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Ferguson shows up in Chennai, Afghanistan's batting doesn't

Last updated on 19 Oct 2023 | 01:54 AM
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Ferguson shows up in Chennai, Afghanistan's batting doesn't

In many ways, it was the same old story for Afghanistan - getting exposed on the fronts that have been hampering their progress for a while

The Afghan jalebi was too hard to chew for England, but the efficient Kiwis gobbled it up like Pacman. It was one of the quickest finishes in this World Cup. Afghanistan were in the game for 40 overs in the first innings. Thereon, it was one-way traffic as New Zealand cruised to their fourth straight win. 

In many ways, it was the same old story for Afghanistan. They were exposed on the same fronts that have been hampering their progress for a while, be it batting, bowling or fielding. The same is panning out in the World Cup thus far. 

We look back at key takeaways from New Zealand's crushing win over the Afghans in Match 16

Another drop??  

"Well, we dropped a catch in the second over and we dropped a few catches, really," said Afghanistan’s head coach Jonathan Trott after the match. “We dropped Ravindra on nought, we dropped Young on nought. So that sort of gives a little bit of momentum to the opposition,” he added. 

Afghanistan provided as many as six lives to the Kiwi batters, spilling a chance in the 2nd, 9th, 20th, 41st, 43rd and 46th over of the New Zealand innings. 

At 68.8%, Afghanistan have the lowest catching efficiency since 2022. This World Cup is even poor - 55.6%. Their tally of net runs saved is at -9, again the worst among all teams.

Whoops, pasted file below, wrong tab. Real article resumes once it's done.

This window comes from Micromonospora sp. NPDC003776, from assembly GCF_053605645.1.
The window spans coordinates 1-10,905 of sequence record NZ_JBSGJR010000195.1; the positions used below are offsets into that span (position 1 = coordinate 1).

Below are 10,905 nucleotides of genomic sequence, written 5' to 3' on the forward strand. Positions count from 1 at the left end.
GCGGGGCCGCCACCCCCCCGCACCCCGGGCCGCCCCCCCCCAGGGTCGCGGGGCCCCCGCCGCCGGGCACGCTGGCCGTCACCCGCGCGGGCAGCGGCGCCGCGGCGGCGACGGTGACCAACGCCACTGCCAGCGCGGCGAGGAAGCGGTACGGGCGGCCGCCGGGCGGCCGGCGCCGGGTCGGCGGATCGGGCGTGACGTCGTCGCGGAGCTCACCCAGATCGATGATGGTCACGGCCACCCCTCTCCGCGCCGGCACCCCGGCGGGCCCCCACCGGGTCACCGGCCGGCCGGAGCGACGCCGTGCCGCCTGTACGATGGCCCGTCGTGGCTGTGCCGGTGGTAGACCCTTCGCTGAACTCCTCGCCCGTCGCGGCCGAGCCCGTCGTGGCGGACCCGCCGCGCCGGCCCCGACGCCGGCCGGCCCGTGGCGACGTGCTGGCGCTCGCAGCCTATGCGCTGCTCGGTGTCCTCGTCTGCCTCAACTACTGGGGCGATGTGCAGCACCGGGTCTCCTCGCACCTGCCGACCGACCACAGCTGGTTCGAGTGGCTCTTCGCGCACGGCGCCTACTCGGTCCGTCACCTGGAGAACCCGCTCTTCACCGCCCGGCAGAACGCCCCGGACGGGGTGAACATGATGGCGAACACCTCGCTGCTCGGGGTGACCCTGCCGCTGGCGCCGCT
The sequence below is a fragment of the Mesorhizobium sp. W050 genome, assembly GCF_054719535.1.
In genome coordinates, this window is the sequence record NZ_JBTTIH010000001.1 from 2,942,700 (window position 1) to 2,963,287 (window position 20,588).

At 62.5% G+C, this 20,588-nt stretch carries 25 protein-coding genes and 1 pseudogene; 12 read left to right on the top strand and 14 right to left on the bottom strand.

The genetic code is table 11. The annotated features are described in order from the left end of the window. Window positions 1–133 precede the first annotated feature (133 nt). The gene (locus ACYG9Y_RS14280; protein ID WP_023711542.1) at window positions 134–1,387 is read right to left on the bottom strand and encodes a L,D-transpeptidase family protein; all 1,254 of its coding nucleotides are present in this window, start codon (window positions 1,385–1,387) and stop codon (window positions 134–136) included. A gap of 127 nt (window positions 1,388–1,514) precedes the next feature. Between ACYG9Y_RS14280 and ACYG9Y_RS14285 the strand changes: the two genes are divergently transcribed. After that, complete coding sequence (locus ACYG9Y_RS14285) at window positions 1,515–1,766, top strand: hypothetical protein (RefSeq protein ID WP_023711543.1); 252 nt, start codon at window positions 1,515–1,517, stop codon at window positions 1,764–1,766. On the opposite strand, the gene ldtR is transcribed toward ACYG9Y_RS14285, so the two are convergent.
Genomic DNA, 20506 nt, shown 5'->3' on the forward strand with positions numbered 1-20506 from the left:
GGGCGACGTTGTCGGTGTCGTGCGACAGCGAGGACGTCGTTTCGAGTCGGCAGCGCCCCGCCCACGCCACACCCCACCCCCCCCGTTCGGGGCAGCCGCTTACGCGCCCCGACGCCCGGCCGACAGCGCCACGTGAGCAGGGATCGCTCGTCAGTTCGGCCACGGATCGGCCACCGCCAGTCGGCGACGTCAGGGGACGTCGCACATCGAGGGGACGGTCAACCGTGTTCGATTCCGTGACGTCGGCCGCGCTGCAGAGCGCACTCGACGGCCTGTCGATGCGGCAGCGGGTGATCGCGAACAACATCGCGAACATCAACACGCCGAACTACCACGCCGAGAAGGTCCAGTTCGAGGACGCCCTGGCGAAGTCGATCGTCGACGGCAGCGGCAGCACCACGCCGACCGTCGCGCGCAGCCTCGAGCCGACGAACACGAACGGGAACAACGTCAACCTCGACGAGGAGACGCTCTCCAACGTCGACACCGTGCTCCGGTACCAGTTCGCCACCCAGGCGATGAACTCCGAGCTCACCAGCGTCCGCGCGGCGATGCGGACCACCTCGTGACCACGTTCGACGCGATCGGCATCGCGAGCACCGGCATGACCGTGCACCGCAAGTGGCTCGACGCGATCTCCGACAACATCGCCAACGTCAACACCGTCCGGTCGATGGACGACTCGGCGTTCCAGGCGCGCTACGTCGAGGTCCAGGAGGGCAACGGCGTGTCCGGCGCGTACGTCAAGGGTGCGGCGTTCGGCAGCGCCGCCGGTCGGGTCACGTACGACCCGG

"The team was doing good, but the fielding, because of that we fell a little bit down," accepted the skipper Hashmatullah Shahidi after the defeat. 

Given bowling is their stronger suit, support from the fielders is paramount to Afghanistan’s success in this World Cup. However, going by the numbers, they have established themselves as the worst fielding unit of the tournament at present. 

Too much work to do for spinners? 

Unable to break the Glenn Phillips - Tom Latham stand, Afghanistan conceded 103 runs in the last ten overs. The pacers here leaked 78 of those runs in only six overs - an economy of 13 runs per over. The spinners went for only 25 runs from four overs. 

In ODIs since 2022, Afghanistan is the only World Cup side with an economy of under seven in the last ten overs - 6.8. However, considering only the pacers, they have an economy of 8.4, second worst after Sri Lanka (8.9). 

Like it is the pacers’ job to set it up for the spinners in the middle, the Afghan pacers need their spin stalwarts to strike consistently in the middle overs to be effective at the death.

Bowling spin in the middle overs, Afghanistan have the best economy - 4.6 - but their bowling average is only the fourth best. 

Among the six missed chances that Afghanistan provided the Kiwis in the field, four came against the spinners. Yet, the likes of Mujeeb Ur Rahman, Rashid Khan and Mohammad Nabi were expected to create more pressure on a Chennai track that had turn and bounce for the spinners. For a major part of their innings, the 144-run stand between Phillips and Latham was unperturbed. 

Call it the inadequacy of their pacers or demanding too much from the celebrated trio of Mujeeb, Rashid and Mohammad Nabi, the loopholes in Afghanistan’s bowling resources are getting exposed.